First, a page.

chapter  5
42 Pages

Hyperspectral Remote Sensing of Vegetation Bioparameters ����������������������������������

ByRuiliang Pu, Peng Gong

Imaging spectroscopy, as a new remote-sensing technique (i.e., “hyperspectral remote sensing”), is of growing interest to Earth remote sensing. Hyperspectral remote sensing refers to a special type of imaging technology that collects image data in many narrow contiguous spectral bands (<10-nm bandwidth) throughout the visible and solar-reected infrared portions of the spectrum (Goetz et al. 1985). Since many Earth surface materials show diagnostic absorption features that are from 20-to 40-nm spectral resolution (Hunt 1980), spectral imaging systems, which acquire spectral data in contiguous narrow bands at <10-nm resolution, can produce data with sufcient resolution for direct identication of those materials with diagnostic spectral features. However, traditional remote sensing

CONTENTS

5.1 Introduction ........................................................................................................................ 101 5.2 Spectral Characteristics of Typical Bioparameters ........................................................ 103

5.2.1 Leaf Area Index, Specic Leaf Area, and Crown Closure ............................... 105 5.2.2 Species and Composition ...................................................................................... 106 5.2.3 Biomass .................................................................................................................... 107 5.2.4 Pigments: Chlorophylls, Carotenoids, and Anthocyanins .............................. 107 5.2.5 Nutrients: Nitrogen, Phosphorous, and Potassium .......................................... 108 5.2.6 Leaf or Canopy Water Content ............................................................................ 108 5.2.7 Other Biochemicals: Lignin, Cellulose, and Protein ......................................... 109

5.3 Analysis Techniques and Methods ................................................................................. 109 5.3.1 Derivative Analysis ............................................................................................... 109 5.3.2 Spectral Matching .................................................................................................. 110 5.3.3 Spectral Index Analysis ........................................................................................ 111 5.3.4 Analysis of Absorption Features and Spectral Position Variables ................. 118 5.3.5 Hyperspectral Transformation ............................................................................ 120 5.3.6 Spectral Unmixing Analysis ................................................................................ 122 5.3.7 Hyperspectral Image Classication .................................................................... 124 5.3.8 Empirical/Statistical Analysis Methods ............................................................. 126 5.3.9 Physically Based Modeling .................................................................................. 127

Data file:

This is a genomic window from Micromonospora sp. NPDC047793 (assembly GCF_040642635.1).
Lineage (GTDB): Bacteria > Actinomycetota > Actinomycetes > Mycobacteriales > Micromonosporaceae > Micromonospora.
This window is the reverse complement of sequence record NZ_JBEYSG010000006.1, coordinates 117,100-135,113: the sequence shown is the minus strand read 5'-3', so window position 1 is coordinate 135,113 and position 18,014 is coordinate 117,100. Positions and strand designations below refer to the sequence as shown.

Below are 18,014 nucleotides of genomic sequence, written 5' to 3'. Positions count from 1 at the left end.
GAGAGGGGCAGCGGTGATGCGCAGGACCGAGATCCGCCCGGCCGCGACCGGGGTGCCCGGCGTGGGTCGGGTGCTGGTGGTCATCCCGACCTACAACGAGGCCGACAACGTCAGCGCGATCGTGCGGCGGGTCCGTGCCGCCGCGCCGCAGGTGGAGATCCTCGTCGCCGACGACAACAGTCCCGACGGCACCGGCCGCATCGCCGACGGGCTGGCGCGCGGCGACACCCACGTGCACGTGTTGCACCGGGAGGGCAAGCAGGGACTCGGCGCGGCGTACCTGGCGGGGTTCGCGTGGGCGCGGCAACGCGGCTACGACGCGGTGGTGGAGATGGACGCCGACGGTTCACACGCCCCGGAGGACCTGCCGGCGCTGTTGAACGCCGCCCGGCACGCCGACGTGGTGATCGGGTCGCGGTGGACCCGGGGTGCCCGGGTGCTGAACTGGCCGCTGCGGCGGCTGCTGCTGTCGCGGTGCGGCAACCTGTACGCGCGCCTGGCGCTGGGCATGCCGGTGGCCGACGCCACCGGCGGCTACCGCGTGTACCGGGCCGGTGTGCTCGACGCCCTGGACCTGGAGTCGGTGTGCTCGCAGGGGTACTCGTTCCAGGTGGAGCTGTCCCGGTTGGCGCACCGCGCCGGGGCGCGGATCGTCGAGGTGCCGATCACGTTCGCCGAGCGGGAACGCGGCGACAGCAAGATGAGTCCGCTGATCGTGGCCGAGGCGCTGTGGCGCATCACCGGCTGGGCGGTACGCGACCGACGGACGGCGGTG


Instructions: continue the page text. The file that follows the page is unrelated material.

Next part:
5.4 Summary and Future Directions .................................................................................... 129 Acknowledgments ...................................................................................................................... 130 References ..................................................................................................................................... 130

systems, which usually are called “multispectral remote sensing” systems and acquire data in a few discrete wide bands (usually >50-nm bandwidth), cannot resolve these spectral features (Goetz et al. 1985; Vane and Goetz 1988). Therefore, the value of hyperspectral remote sensing lies in its ability to acquire a complete reectance spectrum for each pixel in an image, and it is developed for improving identication of materials and quantitative determination of physical and chemical properties of targets of interest, such as minerals, water, vegetation, soils, and human-made materials.